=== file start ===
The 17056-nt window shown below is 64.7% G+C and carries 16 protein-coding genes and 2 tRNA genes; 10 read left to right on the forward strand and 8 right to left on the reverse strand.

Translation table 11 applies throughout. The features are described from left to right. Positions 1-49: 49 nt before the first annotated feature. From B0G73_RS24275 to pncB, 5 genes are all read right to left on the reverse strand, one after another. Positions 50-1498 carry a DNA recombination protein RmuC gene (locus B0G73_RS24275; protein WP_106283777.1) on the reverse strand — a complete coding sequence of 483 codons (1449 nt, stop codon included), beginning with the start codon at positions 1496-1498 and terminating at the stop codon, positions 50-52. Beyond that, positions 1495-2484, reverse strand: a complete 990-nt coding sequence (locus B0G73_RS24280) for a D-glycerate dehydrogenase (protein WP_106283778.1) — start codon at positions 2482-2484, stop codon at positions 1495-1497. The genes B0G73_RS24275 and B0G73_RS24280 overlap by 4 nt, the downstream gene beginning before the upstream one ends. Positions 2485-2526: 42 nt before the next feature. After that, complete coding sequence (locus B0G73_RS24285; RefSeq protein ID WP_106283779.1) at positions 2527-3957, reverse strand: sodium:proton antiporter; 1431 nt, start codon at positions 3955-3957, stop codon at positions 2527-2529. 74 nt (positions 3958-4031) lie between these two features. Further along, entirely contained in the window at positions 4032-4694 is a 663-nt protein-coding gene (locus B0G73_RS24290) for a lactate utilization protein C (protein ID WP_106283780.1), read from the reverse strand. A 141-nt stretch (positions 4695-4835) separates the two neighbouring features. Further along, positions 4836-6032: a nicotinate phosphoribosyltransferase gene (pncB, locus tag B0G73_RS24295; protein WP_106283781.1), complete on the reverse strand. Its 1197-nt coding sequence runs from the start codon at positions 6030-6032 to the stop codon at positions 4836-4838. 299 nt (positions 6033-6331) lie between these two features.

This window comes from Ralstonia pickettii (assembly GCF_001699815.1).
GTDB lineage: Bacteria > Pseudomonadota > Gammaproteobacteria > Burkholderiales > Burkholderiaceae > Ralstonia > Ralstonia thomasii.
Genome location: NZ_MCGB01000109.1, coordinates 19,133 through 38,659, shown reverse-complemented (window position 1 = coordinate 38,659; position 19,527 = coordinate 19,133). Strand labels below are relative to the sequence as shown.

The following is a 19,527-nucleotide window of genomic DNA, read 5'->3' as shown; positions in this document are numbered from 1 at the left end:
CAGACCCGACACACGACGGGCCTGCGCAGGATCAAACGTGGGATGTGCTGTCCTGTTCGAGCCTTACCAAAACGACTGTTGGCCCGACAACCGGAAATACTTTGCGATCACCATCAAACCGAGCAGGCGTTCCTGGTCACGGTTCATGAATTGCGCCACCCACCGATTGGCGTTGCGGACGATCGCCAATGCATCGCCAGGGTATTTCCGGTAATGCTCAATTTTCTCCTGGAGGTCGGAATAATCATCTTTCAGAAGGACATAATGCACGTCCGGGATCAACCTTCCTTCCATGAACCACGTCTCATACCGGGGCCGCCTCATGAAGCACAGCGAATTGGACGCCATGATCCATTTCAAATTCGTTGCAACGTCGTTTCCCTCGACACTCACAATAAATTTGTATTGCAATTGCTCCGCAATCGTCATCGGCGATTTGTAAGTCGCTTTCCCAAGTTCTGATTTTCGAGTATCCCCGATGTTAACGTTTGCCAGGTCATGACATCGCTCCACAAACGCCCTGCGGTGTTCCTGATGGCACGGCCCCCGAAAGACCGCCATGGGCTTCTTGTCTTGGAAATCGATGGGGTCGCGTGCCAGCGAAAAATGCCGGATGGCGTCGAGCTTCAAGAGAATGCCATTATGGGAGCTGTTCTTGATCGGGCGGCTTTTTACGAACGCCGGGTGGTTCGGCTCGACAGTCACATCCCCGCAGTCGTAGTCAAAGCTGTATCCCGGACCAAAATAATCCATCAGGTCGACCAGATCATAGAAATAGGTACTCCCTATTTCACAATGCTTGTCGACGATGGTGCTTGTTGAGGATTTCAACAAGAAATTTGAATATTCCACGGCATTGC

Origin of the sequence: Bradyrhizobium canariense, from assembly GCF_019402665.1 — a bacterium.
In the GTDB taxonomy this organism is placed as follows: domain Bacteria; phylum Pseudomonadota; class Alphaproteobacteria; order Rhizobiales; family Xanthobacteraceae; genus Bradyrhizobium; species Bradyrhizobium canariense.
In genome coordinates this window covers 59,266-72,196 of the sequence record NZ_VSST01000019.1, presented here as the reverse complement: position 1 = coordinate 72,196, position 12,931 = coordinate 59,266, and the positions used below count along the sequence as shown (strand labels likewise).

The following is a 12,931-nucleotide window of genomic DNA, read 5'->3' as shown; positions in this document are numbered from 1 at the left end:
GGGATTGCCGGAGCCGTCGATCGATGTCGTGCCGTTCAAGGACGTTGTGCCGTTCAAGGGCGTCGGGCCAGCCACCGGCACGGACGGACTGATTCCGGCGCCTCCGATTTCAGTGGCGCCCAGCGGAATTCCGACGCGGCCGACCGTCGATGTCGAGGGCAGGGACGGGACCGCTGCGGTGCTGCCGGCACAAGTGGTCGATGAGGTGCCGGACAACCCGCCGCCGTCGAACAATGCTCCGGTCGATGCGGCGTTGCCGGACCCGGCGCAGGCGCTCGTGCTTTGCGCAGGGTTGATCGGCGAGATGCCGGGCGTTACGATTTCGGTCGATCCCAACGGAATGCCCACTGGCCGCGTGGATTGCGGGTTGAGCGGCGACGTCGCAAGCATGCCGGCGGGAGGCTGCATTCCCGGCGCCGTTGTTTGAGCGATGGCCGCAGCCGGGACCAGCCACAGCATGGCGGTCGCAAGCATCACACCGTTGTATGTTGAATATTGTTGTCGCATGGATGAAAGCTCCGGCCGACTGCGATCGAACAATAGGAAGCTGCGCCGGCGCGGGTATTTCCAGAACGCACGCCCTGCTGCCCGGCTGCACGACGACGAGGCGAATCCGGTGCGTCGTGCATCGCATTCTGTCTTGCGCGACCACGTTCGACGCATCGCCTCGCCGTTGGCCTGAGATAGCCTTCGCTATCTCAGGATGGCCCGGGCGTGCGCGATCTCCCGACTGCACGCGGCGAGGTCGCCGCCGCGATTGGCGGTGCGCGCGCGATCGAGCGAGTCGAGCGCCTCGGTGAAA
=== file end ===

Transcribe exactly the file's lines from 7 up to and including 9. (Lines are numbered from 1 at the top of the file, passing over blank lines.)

CAGACCCGACACACGACGGGCCTGCGCAGGATCAAACGTGGGATGTGCTGTCCTGTTCGAGCCTTACCAAAACGACTGTTGGCCCGACAACCGGAAATACTTTGCGATCACCATCAAACCGAGCAGGCGTTCCTGGTCACGGTTCATGAATTGCGCCACCCACCGATTGGCGTTGCGGACGATCGCCAATGCATCGCCAGGGTATTTCCGGTAATGCTCAATTTTCTCCTGGAGGTCGGAATAATCATCTTTCAGAAGGACATAATGCACGTCCGGGATCAACCTTCCTTCCATGAACCACGTCTCATACCGGGGCCGCCTCATGAAGCACAGCGAATTGGACGCCATGATCCATTTCAAATTCGTTGCAACGTCGTTTCCCTCGACACTCACAATAAATTTGTATTGCAATTGCTCCGCAATCGTCATCGGCGATTTGTAAGTCGCTTTCCCAAGTTCTGATTTTCGAGTATCCCCGATGTTAACGTTTGCCAGGTCATGACATCGCTCCACAAACGCCCTGCGGTGTTCCTGATGGCACGGCCCCCGAAAGACCGCCATGGGCTTCTTGTCTTGGAAATCGATGGGGTCGCGTGCCAGCGAAAAATGCCGGATGGCGTCGAGCTTCAAGAGAATGCCATTATGGGAGCTGTTCTTGATCGGGCGGCTTTTTACGAACGCCGGGTGGTTCGGCTCGACAGTCACATCCCCGCAGTCGTAGTCAAAGCTGTATCCCGGACCAAAATAATCCATCAGGTCGACCAGATCATAGAAATAGGTACTCCCTATTTCACAATGCTTGTCGACGATGGTGCTTGTTGAGGATTTCAACAAGAAATTTGAATATTCCACGGCATTGC

Origin of the sequence: Bradyrhizobium canariense, from assembly GCF_019402665.1 — a bacterium.
In the GTDB taxonomy this organism is placed as follows: domain Bacteria; phylum Pseudomonadota; class Alphaproteobacteria; order Rhizobiales; family Xanthobacteraceae; genus Bradyrhizobium; species Bradyrhizobium canariense.